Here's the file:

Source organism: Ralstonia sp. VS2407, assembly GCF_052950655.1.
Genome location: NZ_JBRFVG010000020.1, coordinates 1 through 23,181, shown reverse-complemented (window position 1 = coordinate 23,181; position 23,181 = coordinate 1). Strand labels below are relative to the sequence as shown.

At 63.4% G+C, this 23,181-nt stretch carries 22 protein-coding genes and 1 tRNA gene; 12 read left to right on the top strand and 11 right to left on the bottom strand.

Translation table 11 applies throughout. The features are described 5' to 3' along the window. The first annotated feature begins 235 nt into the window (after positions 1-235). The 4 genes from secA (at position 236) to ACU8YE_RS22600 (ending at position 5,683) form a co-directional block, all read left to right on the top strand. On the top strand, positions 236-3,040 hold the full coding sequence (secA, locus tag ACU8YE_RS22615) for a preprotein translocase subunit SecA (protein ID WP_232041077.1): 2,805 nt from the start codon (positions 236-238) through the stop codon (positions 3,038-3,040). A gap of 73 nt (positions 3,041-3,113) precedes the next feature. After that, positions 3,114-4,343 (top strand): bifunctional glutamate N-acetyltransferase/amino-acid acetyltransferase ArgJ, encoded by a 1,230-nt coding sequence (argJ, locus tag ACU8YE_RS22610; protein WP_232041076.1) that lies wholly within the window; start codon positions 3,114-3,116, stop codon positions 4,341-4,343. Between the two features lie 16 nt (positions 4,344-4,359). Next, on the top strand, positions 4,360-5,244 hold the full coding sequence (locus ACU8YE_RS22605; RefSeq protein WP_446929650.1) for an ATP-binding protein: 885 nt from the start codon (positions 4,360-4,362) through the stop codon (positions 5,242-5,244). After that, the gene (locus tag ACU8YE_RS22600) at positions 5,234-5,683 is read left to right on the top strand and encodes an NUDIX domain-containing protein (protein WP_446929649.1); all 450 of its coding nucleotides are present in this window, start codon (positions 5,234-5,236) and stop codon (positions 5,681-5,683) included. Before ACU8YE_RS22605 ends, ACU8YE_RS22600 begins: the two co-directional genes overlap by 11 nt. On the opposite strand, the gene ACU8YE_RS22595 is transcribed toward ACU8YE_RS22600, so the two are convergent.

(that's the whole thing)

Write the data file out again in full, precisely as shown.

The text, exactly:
Source organism: Ralstonia sp. VS2407, assembly GCF_052950655.1.
Genome location: NZ_JBRFVG010000020.1, coordinates 1 through 23,181, shown reverse-complemented (window position 1 = coordinate 23,181; position 23,181 = coordinate 1). Strand labels below are relative to the sequence as shown.

At 63.4% G+C, this 23,181-nt stretch carries 22 protein-coding genes and 1 tRNA gene; 12 read left to right on the top strand and 11 right to left on the bottom strand.

Translation table 11 applies throughout. The features are described 5' to 3' along the window. The first annotated feature begins 235 nt into the window (after positions 1-235). The 4 genes from secA (at position 236) to ACU8YE_RS22600 (ending at position 5,683) form a co-directional block, all read left to right on the top strand. On the top strand, positions 236-3,040 hold the full coding sequence (secA, locus tag ACU8YE_RS22615) for a preprotein translocase subunit SecA (protein ID WP_232041077.1): 2,805 nt from the start codon (positions 236-238) through the stop codon (positions 3,038-3,040). A gap of 73 nt (positions 3,041-3,113) precedes the next feature. After that, positions 3,114-4,343 (top strand): bifunctional glutamate N-acetyltransferase/amino-acid acetyltransferase ArgJ, encoded by a 1,230-nt coding sequence (argJ, locus tag ACU8YE_RS22610; protein WP_232041076.1) that lies wholly within the window; start codon positions 3,114-3,116, stop codon positions 4,341-4,343. Between the two features lie 16 nt (positions 4,344-4,359). Next, on the top strand, positions 4,360-5,244 hold the full coding sequence (locus ACU8YE_RS22605; RefSeq protein WP_446929650.1) for an ATP-binding protein: 885 nt from the start codon (positions 4,360-4,362) through the stop codon (positions 5,242-5,244). After that, the gene (locus tag ACU8YE_RS22600) at positions 5,234-5,683 is read left to right on the top strand and encodes an NUDIX domain-containing protein (protein WP_446929649.1); all 450 of its coding nucleotides are present in this window, start codon (positions 5,234-5,236) and stop codon (positions 5,681-5,683) included. Before ACU8YE_RS22605 ends, ACU8YE_RS22600 begins: the two co-directional genes overlap by 11 nt. On the opposite strand, the gene ACU8YE_RS22595 is transcribed toward ACU8YE_RS22600, so the two are convergent.